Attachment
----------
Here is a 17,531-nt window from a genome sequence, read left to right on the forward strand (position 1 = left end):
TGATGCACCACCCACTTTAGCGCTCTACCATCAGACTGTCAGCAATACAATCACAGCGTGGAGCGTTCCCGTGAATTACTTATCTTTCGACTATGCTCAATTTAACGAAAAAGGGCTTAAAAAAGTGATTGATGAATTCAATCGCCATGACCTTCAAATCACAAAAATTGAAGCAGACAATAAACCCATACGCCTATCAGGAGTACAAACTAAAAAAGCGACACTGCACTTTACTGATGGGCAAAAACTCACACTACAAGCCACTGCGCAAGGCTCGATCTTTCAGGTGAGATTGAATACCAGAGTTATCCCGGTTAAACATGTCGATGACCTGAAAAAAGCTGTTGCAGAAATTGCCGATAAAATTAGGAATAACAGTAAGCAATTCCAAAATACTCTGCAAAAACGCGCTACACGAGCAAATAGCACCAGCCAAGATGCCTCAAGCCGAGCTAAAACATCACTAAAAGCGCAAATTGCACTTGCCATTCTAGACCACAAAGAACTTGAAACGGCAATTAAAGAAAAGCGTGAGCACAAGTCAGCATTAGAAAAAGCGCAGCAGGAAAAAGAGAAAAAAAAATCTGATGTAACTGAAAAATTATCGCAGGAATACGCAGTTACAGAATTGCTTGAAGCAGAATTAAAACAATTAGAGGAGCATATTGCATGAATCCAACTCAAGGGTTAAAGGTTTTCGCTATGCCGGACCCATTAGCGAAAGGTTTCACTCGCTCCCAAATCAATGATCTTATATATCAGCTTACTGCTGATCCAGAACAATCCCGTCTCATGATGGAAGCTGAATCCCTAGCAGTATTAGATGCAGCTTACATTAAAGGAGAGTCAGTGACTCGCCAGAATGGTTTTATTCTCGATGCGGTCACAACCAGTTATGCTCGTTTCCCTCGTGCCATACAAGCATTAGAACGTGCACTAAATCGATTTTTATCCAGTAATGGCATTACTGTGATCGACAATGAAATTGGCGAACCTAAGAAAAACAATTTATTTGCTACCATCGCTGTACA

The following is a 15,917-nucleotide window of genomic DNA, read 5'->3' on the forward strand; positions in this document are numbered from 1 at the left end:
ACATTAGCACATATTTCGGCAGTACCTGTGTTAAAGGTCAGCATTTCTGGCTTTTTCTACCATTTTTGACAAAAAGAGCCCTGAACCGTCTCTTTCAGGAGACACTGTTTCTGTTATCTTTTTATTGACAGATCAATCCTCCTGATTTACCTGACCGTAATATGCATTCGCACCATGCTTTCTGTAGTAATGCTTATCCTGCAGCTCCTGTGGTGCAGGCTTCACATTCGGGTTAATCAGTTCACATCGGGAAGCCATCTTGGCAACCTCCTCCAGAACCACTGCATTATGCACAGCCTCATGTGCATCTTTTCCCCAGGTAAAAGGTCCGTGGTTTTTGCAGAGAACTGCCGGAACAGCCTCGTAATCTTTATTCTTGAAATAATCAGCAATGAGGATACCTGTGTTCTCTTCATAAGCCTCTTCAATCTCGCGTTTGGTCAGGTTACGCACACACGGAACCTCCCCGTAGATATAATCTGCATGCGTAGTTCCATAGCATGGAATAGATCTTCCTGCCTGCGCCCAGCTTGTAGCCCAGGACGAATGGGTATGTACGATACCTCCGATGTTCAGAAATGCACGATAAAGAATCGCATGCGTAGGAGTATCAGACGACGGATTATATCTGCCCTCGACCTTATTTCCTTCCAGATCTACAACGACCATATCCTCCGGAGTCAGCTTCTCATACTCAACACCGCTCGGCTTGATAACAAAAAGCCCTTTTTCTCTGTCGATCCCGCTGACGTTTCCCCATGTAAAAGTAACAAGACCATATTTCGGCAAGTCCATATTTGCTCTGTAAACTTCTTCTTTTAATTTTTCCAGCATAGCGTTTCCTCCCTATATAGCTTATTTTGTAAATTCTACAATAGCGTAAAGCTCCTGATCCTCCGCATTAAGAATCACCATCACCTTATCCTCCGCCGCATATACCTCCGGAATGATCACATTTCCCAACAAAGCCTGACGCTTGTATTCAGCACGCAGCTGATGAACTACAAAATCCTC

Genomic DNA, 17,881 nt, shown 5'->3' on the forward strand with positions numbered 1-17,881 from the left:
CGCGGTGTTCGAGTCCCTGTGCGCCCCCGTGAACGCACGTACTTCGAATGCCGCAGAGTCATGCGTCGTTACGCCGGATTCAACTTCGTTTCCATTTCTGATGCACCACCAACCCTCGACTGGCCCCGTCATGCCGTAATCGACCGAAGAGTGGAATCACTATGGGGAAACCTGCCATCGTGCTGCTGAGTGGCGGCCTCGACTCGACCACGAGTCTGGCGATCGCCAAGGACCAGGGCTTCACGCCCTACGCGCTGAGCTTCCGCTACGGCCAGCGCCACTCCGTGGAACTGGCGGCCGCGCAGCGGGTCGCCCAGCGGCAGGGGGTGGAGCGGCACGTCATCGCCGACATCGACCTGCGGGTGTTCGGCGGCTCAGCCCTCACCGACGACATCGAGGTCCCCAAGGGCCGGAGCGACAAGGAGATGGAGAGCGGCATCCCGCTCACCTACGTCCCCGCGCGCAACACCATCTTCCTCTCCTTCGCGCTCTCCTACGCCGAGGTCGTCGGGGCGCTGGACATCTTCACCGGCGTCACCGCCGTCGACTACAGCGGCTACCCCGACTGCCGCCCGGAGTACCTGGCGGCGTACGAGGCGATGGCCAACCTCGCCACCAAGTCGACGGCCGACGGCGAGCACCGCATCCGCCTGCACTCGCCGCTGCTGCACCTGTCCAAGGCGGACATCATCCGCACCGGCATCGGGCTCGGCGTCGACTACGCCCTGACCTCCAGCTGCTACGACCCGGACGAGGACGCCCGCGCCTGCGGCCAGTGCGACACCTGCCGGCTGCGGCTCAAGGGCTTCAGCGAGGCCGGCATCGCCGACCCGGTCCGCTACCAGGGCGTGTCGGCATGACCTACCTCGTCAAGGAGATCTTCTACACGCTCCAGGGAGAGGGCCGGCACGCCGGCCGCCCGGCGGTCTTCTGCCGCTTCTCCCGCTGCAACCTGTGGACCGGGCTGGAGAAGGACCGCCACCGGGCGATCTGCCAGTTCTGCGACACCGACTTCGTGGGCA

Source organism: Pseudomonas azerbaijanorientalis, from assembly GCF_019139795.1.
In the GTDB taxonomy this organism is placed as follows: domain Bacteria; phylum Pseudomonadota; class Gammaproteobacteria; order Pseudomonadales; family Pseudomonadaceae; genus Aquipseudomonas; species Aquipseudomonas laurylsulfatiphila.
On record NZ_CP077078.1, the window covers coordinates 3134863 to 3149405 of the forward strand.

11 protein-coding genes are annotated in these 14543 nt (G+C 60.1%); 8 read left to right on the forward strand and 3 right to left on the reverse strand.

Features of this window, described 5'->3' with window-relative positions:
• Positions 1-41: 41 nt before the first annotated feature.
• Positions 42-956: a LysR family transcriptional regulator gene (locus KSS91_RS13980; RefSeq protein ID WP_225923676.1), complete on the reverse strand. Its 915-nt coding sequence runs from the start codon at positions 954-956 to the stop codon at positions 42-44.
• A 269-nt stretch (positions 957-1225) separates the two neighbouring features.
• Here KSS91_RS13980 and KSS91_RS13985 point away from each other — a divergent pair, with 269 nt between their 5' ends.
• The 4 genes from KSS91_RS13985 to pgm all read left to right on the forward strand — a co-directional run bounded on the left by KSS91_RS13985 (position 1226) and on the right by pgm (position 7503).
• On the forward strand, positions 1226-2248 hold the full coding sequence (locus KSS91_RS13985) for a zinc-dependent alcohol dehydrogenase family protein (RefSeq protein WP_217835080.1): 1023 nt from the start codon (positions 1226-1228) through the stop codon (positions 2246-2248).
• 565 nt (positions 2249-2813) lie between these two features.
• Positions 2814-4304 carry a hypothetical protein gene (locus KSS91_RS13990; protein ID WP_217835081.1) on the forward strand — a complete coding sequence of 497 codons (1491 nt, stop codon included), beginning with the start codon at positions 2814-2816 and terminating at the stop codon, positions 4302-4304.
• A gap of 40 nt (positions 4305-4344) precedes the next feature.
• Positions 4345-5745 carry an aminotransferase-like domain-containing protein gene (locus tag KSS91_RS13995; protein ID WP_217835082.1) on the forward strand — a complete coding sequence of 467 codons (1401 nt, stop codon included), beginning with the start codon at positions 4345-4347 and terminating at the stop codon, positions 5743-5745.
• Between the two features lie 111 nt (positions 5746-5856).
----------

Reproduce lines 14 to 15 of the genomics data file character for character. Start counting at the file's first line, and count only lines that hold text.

• A 269-nt stretch (positions 957-1225) separates the two neighbouring features.
• Here KSS91_RS13980 and KSS91_RS13985 point away from each other — a divergent pair, with 269 nt between their 5' ends.